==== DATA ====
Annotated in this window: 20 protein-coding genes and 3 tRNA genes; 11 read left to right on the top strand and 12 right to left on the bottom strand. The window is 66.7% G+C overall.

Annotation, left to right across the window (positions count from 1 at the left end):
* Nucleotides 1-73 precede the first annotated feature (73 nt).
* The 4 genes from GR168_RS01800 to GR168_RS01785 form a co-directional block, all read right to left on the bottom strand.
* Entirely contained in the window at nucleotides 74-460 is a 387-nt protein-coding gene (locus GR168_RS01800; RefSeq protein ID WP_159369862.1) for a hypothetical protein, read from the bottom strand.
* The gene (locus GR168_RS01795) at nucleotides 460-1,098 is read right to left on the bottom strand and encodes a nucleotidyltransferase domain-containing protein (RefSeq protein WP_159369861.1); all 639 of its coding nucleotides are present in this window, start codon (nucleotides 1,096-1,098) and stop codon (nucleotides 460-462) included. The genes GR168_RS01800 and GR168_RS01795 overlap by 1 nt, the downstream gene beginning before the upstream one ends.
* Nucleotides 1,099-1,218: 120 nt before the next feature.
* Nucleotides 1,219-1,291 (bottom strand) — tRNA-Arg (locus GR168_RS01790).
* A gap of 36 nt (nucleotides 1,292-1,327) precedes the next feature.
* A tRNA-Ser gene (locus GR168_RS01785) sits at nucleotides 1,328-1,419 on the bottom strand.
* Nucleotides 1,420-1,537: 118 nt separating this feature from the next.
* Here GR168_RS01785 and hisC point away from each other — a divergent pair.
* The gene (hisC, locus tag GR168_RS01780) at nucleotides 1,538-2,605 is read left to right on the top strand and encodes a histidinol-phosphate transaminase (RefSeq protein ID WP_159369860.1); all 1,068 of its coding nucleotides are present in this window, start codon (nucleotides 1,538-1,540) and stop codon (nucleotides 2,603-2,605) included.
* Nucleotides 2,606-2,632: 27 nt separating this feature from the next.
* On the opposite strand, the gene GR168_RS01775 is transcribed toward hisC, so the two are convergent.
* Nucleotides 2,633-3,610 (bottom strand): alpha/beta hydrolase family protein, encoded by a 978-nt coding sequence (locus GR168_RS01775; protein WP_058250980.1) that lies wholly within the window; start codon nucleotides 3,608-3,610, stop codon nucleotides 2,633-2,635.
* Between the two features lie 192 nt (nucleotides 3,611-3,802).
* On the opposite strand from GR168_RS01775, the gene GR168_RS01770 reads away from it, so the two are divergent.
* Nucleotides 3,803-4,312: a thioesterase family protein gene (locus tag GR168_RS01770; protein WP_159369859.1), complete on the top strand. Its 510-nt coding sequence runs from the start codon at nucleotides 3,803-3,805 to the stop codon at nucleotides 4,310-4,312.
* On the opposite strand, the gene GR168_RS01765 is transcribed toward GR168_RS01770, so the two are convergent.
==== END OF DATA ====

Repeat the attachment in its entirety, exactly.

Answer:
Annotated in this window: 20 protein-coding genes and 3 tRNA genes; 11 read left to right on the top strand and 12 right to left on the bottom strand. The window is 66.7% G+C overall.

Annotation, left to right across the window (positions count from 1 at the left end):
* Nucleotides 1-73 precede the first annotated feature (73 nt).
* The 4 genes from GR168_RS01800 to GR168_RS01785 form a co-directional block, all read right to left on the bottom strand.
* Entirely contained in the window at nucleotides 74-460 is a 387-nt protein-coding gene (locus GR168_RS01800; RefSeq protein ID WP_159369862.1) for a hypothetical protein, read from the bottom strand.
* The gene (locus GR168_RS01795) at nucleotides 460-1,098 is read right to left on the bottom strand and encodes a nucleotidyltransferase domain-containing protein (RefSeq protein WP_159369861.1); all 639 of its coding nucleotides are present in this window, start codon (nucleotides 1,096-1,098) and stop codon (nucleotides 460-462) included. The genes GR168_RS01800 and GR168_RS01795 overlap by 1 nt, the downstream gene beginning before the upstream one ends.
* Nucleotides 1,099-1,218: 120 nt before the next feature.
* Nucleotides 1,219-1,291 (bottom strand) — tRNA-Arg (locus GR168_RS01790).
* A gap of 36 nt (nucleotides 1,292-1,327) precedes the next feature.
* A tRNA-Ser gene (locus GR168_RS01785) sits at nucleotides 1,328-1,419 on the bottom strand.
* Nucleotides 1,420-1,537: 118 nt separating this feature from the next.
* Here GR168_RS01785 and hisC point away from each other — a divergent pair.
* The gene (hisC, locus tag GR168_RS01780) at nucleotides 1,538-2,605 is read left to right on the top strand and encodes a histidinol-phosphate transaminase (RefSeq protein ID WP_159369860.1); all 1,068 of its coding nucleotides are present in this window, start codon (nucleotides 1,538-1,540) and stop codon (nucleotides 2,603-2,605) included.
* Nucleotides 2,606-2,632: 27 nt separating this feature from the next.
* On the opposite strand, the gene GR168_RS01775 is transcribed toward hisC, so the two are convergent.
* Nucleotides 2,633-3,610 (bottom strand): alpha/beta hydrolase family protein, encoded by a 978-nt coding sequence (locus GR168_RS01775; protein WP_058250980.1) that lies wholly within the window; start codon nucleotides 3,608-3,610, stop codon nucleotides 2,633-2,635.
* Between the two features lie 192 nt (nucleotides 3,611-3,802).
* On the opposite strand from GR168_RS01775, the gene GR168_RS01770 reads away from it, so the two are divergent.
* Nucleotides 3,803-4,312: a thioesterase family protein gene (locus tag GR168_RS01770; protein WP_159369859.1), complete on the top strand. Its 510-nt coding sequence runs from the start codon at nucleotides 3,803-3,805 to the stop codon at nucleotides 4,310-4,312.
* On the opposite strand, the gene GR168_RS01765 is transcribed toward GR168_RS01770, so the two are convergent.